Looking out the window of my parents’ bedroom, my momma, Willa Mae Lankford, pointed to the sky. “Look! There he goes,” she said.
My sister, Ellen and me, watched wide-eyed as a red light zipped across the darkness above Kite Road in Millers Creek.
It was Christmas Eve, 1969. I was 6 years old, but I remember that night like it was yesterday. It was pure magic, the kind you only feel as a child at Christmastime.
A few minutes later, after the light in the sky was gone, Momma suggested that we head into the living room. My brother, Mike —11 years my senior — was standing in the doorway as we left the bedroom. There was a grin on his face.
Ellen and me knew there were many treats on the kitchen table on the way to the living room — brown paper bags filled with chocolate-covered cream drops, those half moon-shaped super sweet orange slices and, of course, Momma’s homemade peanut butter balls. There was always good wholesome smells in our kitchen — partly from the cedar cabinets my daddy, Sammie Lankford, had built, and partly from Momma’s wonderful cooking.
All thoughts of treats, however, vanished when we saw Daddy coming in from the carport into the kitchen, his arms filled with boxes wrapped in colorful comic pages from the Winston-Salem Journal (Momma saved those papers up all year to wrap presents with). I still recall the coat Daddy was wearing — it was woolen and colored in a large yellow and blue plaid pattern.
Our family was different than most others. We got our presents on Christmas Eve.
“They’ve waited long enough,” is what Daddy told Momma.
Daddy placed the presents under the Christmas tree, which was always in front of our big bow window.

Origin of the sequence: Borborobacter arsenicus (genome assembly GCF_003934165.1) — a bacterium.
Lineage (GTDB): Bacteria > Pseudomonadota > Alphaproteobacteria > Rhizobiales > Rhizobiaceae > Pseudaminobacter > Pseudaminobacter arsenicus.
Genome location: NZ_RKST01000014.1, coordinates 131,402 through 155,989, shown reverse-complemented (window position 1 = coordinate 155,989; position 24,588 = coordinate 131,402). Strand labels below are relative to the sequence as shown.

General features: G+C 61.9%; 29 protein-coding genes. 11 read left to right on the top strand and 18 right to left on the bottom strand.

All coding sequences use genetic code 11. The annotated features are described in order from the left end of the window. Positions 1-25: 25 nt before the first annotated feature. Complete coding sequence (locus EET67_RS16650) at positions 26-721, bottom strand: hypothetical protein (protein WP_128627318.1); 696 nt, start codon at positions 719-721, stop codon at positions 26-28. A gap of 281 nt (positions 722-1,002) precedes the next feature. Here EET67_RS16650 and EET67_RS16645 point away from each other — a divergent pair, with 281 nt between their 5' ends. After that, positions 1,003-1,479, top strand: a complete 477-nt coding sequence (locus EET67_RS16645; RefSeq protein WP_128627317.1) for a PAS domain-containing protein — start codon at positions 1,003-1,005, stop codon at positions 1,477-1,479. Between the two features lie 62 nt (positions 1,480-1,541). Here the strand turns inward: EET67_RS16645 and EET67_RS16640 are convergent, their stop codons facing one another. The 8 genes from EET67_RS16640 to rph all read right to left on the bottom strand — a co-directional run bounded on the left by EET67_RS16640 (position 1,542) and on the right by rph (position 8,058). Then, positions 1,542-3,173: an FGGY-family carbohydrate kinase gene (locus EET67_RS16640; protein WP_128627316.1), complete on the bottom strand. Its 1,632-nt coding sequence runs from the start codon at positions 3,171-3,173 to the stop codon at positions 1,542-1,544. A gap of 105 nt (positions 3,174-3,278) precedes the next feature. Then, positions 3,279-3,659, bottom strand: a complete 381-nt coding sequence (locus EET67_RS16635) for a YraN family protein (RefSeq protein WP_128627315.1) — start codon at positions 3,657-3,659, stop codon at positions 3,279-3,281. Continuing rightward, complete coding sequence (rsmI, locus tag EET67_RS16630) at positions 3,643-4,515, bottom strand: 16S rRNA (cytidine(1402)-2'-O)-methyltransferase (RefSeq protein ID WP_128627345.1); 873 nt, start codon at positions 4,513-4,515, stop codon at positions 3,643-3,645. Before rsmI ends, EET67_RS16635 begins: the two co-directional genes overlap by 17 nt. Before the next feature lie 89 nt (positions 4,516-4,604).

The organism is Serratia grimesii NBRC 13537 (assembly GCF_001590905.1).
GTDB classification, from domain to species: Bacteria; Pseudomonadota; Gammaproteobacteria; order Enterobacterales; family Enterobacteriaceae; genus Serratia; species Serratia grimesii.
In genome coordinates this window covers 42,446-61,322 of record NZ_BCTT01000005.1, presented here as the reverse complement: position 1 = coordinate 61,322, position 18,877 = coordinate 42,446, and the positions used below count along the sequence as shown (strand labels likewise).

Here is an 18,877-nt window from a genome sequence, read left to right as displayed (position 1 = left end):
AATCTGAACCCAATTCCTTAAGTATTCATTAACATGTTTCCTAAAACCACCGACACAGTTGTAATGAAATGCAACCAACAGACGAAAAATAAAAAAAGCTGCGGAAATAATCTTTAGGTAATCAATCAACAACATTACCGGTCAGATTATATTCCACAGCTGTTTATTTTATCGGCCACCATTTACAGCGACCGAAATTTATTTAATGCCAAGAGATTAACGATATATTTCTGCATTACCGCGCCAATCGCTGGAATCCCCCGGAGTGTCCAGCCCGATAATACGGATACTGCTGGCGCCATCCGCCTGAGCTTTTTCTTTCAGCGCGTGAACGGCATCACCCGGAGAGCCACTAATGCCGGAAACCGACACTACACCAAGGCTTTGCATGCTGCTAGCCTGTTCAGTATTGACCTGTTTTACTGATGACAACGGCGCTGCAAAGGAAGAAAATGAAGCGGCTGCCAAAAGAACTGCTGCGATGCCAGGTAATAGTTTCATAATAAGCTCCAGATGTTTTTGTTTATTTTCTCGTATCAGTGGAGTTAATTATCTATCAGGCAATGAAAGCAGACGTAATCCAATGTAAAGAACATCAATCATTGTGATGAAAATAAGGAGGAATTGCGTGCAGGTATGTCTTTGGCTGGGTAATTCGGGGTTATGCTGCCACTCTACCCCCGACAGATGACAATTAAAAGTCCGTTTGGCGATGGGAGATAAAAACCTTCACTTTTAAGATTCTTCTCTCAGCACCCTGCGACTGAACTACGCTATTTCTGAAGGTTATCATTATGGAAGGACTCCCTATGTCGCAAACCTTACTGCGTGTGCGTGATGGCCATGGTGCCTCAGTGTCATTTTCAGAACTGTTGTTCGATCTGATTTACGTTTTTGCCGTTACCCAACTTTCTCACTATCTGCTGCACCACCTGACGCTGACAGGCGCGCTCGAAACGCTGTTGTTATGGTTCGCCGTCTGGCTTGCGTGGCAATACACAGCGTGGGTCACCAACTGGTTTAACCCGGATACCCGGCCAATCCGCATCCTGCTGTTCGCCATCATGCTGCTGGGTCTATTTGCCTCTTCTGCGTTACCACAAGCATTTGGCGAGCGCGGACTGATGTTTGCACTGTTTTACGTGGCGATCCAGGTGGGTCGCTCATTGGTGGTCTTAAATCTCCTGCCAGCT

“Santy (as he called him) left this stuff for you all,” he said.
And we tore in.
That year, I got everything to do with Major Matt Mason, including the space station, his fellow astronauts and even the alien friend, Callisto, who had a green translucent head. I’m pretty sure Mike got a slot car race track among his gifts. Ellen got some kind of dolls, which I was not at all interested in.
It was a night filled with pure magic.
Now I’m 56 with three grown daughters, Jennifer, Anna and Gabriella, two wonderful nieces, Eva and Renee (Mike’s daughters), and two grandsons. I have experienced countless wonderful Christmases all decked out with Barbie Dolls, tea sets, princess castles, Monster High dolls and the like.
What a joy it is to see your children and nieces smile.
Daddy, Momma and Mike are gone. But we keep their memories alive. We always share stories about them, particularly on Christmas Eve, usually over lowly playing holiday music and less sweet treats.
But now, my grandsons, Sammie and Charlie, offer even more blessings connected with the holidays. Science kits, art supplies, DVD’s, monster trucks and video games have replaced dolls and such.
What a joy it is to see your grandchildren smile.
Nowadays, I live with my sister Ellen, who goes leagues out of her way to make the holidays special. She makes sure our little ones have nothing but the best of things. But Ellen, me and the rest of my family know there’s more to it than things.
Christmas isn’t about presents. It’s about the joy of family and friends, the blessings they bring us and the memories which are made each year. Most of all it’s the celebration of the birth of Jesus Christ, the son of God.
I have learned one certain truth over the years, and the holiday season is a wonderful reminder of that truth, which is: I see God each time I see someone I love smile.
It’s magic. Pure Christmas magic.
Jerry Lankford, editor of The Record of Wilkes in North Wilkesboro, North Carolina is an honorary Kentuckian and non-biological brother of Community Journalist Tim Preston.
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